Daughter’s rental of residential property connected with SMSF didn’t breach sole purpose test, but that’s not the end of the story!

06 Sep 2018
Lyn Formica

Lyn Formica

Head of Education & Content

Last month’s Full Federal Court decision in the Aussiegolfa case [Aussiegolfa Pty Ltd (Trustee) v Commissioner of Taxation [2018] FCAFC 122] may have resulted in a significant setback to the ATO in its thinking on the sole purpose test but it doesn’t mean SMSFs are free to lease residential property to related parties without restriction.

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In the Aussiegolfa case, an SMSF owned units in a unit trust and that trust leased residential property to the daughter of one of the SMSF members. In the original decision, the Federal Court found the lease arrangement with the daughter caused a breach of the sole purpose test but this decision was overturned on appeal.

In short, the Full Federal Court confirmed several factors needed to be considered in order to determine whether the sole purpose test had been breached. 

One such factor was whether the SMSF had suffered any detriment or “dissipation” as a result of the lease of the property to the daughter of the SMSF. In this case, the daughter paid rent on arm’s length commercial terms/market rates and consequently the SMSF did not suffer any detriment as a result of her tenancy – the SMSF continued to receive the same return from its investment as it had from previous (unrelated) tenants.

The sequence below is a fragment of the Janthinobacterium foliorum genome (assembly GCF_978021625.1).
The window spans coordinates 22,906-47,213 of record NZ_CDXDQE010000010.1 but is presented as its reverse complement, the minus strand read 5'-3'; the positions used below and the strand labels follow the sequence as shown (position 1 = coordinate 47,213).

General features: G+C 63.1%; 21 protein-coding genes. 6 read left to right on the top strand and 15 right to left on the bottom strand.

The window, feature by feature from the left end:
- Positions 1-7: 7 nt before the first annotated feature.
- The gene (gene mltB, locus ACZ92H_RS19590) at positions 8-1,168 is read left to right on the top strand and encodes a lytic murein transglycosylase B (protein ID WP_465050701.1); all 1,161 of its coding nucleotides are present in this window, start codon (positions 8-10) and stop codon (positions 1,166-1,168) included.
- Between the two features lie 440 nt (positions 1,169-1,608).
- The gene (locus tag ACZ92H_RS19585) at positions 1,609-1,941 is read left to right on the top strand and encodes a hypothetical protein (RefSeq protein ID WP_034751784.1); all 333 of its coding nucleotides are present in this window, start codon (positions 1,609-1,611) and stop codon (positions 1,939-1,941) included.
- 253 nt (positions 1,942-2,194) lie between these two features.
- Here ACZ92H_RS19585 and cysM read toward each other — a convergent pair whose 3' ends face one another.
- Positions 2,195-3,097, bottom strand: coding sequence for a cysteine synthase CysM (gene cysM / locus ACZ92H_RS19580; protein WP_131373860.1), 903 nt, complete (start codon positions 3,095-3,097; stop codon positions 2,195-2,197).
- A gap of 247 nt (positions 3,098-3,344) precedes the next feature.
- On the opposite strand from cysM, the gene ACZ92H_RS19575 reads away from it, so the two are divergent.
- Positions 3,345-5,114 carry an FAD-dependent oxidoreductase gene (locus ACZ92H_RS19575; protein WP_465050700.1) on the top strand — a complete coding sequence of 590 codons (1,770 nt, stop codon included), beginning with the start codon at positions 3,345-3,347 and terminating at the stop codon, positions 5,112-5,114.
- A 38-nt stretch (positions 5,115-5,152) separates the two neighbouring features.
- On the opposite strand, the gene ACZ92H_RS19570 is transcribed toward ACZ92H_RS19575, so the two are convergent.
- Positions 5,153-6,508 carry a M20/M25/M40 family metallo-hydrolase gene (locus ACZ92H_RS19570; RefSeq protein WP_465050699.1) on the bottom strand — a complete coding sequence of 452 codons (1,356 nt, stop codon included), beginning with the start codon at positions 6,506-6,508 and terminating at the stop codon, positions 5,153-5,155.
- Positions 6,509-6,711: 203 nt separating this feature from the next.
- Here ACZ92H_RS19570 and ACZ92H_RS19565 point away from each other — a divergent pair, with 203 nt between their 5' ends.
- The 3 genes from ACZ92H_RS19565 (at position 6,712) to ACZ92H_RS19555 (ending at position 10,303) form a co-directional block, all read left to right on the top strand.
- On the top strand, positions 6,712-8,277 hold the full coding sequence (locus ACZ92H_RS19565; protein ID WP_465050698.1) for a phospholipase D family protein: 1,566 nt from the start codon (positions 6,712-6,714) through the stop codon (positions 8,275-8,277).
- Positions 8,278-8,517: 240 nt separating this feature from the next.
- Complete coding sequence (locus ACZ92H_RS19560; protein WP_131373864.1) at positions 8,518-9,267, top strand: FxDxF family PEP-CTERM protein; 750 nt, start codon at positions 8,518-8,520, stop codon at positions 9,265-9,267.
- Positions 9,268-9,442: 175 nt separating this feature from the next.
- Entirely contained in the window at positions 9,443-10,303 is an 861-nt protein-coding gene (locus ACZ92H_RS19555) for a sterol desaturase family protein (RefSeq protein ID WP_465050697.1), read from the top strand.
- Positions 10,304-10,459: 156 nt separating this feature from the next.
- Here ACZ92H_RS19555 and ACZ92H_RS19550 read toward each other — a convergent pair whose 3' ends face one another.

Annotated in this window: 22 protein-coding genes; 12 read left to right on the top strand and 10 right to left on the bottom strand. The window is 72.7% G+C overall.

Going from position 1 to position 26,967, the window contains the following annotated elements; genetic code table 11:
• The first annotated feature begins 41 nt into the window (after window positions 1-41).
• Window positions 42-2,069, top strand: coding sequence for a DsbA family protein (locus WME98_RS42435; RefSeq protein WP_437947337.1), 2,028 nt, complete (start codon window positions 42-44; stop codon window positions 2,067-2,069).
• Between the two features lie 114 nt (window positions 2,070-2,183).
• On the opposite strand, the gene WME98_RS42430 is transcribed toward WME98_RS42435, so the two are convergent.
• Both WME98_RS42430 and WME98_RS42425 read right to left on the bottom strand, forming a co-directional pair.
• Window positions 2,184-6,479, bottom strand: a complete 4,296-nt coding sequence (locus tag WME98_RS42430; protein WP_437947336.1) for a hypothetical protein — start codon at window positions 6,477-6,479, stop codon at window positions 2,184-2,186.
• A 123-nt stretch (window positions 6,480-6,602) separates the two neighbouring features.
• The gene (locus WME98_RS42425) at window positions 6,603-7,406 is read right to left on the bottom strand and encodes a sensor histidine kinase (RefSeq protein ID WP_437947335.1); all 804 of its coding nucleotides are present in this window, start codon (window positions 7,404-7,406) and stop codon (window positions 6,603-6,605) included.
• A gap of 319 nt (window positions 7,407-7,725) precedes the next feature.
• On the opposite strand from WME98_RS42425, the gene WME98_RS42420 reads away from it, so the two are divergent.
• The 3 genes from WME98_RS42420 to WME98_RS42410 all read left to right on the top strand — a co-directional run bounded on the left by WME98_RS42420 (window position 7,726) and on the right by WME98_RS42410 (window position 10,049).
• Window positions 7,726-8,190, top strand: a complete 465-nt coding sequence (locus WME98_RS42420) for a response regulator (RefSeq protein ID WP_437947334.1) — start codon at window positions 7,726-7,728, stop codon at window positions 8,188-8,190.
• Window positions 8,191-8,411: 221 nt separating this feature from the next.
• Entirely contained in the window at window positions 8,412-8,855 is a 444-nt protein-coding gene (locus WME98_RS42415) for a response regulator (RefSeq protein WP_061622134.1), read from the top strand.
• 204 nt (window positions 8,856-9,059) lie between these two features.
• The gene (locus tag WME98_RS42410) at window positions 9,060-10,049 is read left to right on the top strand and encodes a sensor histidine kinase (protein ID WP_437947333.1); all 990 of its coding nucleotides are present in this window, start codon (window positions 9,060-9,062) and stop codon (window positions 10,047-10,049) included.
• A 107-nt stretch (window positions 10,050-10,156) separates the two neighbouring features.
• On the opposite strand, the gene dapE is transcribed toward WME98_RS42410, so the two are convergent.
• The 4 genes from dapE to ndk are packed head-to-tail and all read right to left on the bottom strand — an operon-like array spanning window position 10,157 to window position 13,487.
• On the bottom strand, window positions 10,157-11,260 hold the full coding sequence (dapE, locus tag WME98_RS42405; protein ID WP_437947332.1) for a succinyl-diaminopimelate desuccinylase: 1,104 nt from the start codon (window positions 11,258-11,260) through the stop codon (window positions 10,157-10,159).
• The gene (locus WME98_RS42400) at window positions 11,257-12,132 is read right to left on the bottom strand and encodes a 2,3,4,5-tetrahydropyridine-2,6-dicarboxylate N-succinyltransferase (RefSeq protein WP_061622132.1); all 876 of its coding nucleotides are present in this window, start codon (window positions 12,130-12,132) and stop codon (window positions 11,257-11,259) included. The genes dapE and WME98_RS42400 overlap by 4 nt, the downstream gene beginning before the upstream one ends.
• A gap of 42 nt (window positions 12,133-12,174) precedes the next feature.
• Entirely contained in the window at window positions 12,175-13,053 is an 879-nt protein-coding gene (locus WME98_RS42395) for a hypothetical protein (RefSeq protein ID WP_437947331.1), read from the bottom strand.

The Court found that transactions between an SMSF (or a trust in which an SMSF invests) and a related party which are undertaken on arm’s length commercial terms/market rates weigh in favour of the sole purpose test not being breached – but this is simply one factor that needs to be considered.

In addition, remember that compliance with the sole purpose test does not mean that other breaches of the Superannuation Industry (Supervision) Act would not arise. In the Aussiegolfa case, the SMSF’s investment in the unit trust was found to be an in-house asset. If the fund had owned the property directly and leased it to a related party, the value of the property would also have been caught as an in-house asset. Remember SMSFs are restricted from having no more than 5% of their assets invested in in-house assets. 

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